Early Humans May Have Survived the Winter by Sleeping Through It, Fossils Show
Hundreds of thousands of years ago, early humans may have escaped harsh winters by going into hibernation, scientists suggest from examining 400,000-year-old fossilized bones found in northern Spain. In a cave called La Sima de los Huesos, considered one of the most important fossil sites in the world, researchers excavated from a mass grave the bones of early Neanderthals and other hominids that came before them.
These bones sport lesions and signs of damage similar to those found in the bones of animals who hibernate, report the scientists in a paper published in the journal L’Anthropologie. They argue the fossils show bone growth was interrupted for a couple of months every year, signaling a period of respite and inactivity similar to hibernation. The early humans, at the onset of severe winters, used to slow down their metabolisms and sleep for months, the scientists theorize.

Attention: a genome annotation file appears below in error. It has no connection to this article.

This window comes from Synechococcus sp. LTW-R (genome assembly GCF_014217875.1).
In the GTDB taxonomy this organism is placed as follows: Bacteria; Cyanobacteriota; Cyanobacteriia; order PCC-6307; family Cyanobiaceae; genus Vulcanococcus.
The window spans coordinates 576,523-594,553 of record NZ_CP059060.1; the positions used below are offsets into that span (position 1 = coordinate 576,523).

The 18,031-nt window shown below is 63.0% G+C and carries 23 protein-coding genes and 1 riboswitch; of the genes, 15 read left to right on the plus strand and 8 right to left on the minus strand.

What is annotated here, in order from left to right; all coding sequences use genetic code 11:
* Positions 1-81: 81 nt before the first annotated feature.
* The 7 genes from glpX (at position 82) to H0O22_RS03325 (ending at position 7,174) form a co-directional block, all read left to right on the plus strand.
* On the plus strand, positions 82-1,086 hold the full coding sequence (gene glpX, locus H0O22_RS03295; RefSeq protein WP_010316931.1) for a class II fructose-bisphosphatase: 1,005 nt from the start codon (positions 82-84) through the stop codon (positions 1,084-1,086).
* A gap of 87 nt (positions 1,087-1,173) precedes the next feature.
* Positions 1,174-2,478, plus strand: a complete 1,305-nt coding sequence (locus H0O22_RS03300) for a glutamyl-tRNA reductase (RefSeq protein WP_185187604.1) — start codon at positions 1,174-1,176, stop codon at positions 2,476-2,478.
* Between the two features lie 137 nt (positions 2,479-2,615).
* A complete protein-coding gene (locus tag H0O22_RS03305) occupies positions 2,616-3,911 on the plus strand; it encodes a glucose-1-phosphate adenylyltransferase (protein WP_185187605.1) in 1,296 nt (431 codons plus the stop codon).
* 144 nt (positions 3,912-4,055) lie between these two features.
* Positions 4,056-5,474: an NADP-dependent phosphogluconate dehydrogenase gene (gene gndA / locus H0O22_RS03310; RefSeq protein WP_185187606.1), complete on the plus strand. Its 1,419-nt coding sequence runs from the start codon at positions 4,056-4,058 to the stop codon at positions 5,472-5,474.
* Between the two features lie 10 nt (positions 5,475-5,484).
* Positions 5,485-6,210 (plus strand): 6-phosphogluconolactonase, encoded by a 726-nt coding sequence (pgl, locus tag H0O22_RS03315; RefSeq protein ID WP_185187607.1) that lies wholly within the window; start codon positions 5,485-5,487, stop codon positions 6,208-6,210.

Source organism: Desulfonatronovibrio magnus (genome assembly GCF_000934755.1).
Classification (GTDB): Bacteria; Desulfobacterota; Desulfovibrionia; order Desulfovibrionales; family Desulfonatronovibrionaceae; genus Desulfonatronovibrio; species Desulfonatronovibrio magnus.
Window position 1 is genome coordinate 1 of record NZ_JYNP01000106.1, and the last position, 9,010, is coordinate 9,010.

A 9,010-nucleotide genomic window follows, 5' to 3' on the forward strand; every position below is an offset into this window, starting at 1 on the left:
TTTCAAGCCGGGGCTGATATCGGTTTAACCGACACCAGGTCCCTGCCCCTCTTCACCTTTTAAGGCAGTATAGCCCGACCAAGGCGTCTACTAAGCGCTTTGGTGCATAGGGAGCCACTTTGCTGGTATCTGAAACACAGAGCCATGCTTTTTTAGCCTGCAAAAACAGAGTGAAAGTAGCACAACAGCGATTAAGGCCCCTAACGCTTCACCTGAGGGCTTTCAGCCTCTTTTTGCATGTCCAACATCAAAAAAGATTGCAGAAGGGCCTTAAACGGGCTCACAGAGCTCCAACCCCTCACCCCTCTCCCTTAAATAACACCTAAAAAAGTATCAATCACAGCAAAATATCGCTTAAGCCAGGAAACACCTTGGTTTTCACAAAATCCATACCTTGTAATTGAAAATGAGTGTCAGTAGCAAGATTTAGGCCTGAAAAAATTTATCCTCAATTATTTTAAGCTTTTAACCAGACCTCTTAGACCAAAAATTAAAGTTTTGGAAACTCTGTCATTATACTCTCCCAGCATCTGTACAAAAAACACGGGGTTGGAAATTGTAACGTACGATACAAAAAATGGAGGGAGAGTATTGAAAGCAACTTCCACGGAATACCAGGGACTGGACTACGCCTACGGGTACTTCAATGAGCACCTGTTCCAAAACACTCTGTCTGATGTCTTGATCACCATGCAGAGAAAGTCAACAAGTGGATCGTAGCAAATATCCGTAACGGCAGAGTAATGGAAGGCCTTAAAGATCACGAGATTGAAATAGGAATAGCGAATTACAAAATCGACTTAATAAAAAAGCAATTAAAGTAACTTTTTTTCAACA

The behavior is similar to several modern animals who go into hibernation in the winter, such as bears and bats. Slowing down metabolism helps these animals survive hostile wintry conditions in which food and other resources are scarce and scrounging for them in the wild is taxing.
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The study authors admit the finding and theory seems a little bit “like science fiction,” but are attempting to start a unique debate about the metabolic processes of early humans and how they could help scientists understand human evolution.
“However, there are other explanations for the variations seen in the bones found in Sima, and these have to be addressed fully before we can come to any realistic conclusions. That has not been done yet, I believe,” forensic anthropologist Patrick Randolph-Quinney, commenting on the discovery and theory, told The Guardian. For now, “it is a very interesting argument.”
And as to why it may matter, well … winter is coming.